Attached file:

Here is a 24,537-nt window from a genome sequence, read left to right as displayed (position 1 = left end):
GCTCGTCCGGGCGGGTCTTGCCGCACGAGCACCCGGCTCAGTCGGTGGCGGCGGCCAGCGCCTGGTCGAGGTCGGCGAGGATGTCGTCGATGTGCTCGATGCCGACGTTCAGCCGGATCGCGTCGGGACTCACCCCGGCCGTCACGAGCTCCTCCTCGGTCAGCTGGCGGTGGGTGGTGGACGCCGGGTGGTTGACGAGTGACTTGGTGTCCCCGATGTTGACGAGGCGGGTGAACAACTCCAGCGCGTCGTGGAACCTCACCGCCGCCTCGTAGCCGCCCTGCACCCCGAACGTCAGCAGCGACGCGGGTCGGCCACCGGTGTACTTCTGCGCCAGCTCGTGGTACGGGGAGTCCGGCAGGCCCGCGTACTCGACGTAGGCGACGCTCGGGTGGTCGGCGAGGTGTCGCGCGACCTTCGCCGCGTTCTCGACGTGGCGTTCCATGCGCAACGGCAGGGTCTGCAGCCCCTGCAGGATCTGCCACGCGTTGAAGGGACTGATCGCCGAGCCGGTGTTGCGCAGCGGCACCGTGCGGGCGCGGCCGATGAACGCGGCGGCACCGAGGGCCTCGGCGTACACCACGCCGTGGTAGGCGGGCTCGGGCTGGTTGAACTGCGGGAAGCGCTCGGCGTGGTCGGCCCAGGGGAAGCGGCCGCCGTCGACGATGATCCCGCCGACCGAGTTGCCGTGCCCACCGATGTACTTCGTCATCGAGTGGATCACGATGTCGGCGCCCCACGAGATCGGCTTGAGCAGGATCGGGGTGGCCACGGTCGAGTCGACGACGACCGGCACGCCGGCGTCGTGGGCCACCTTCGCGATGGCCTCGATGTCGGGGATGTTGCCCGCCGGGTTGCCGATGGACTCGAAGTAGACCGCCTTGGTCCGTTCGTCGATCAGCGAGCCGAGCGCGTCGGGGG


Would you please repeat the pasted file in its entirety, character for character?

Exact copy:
Here is a 24,537-nt window from a genome sequence, read left to right as displayed (position 1 = left end):
GCTCGTCCGGGCGGGTCTTGCCGCACGAGCACCCGGCTCAGTCGGTGGCGGCGGCCAGCGCCTGGTCGAGGTCGGCGAGGATGTCGTCGATGTGCTCGATGCCGACGTTCAGCCGGATCGCGTCGGGACTCACCCCGGCCGTCACGAGCTCCTCCTCGGTCAGCTGGCGGTGGGTGGTGGACGCCGGGTGGTTGACGAGTGACTTGGTGTCCCCGATGTTGACGAGGCGGGTGAACAACTCCAGCGCGTCGTGGAACCTCACCGCCGCCTCGTAGCCGCCCTGCACCCCGAACGTCAGCAGCGACGCGGGTCGGCCACCGGTGTACTTCTGCGCCAGCTCGTGGTACGGGGAGTCCGGCAGGCCCGCGTACTCGACGTAGGCGACGCTCGGGTGGTCGGCGAGGTGTCGCGCGACCTTCGCCGCGTTCTCGACGTGGCGTTCCATGCGCAACGGCAGGGTCTGCAGCCCCTGCAGGATCTGCCACGCGTTGAAGGGACTGATCGCCGAGCCGGTGTTGCGCAGCGGCACCGTGCGGGCGCGGCCGATGAACGCGGCGGCACCGAGGGCCTCGGCGTACACCACGCCGTGGTAGGCGGGCTCGGGCTGGTTGAACTGCGGGAAGCGCTCGGCGTGGTCGGCCCAGGGGAAGCGGCCGCCGTCGACGATGATCCCGCCGACCGAGTTGCCGTGCCCACCGATGTACTTCGTCATCGAGTGGATCACGATGTCGGCGCCCCACGAGATCGGCTTGAGCAGGATCGGGGTGGCCACGGTCGAGTCGACGACGACCGGCACGCCGGCGTCGTGGGCCACCTTCGCGATGGCCTCGATGTCGGGGATGTTGCCCGCCGGGTTGCCGATGGACTCGAAGTAGACCGCCTTGGTCCGTTCGTCGATCAGCGAGCCGAGCGCGTCGGGGG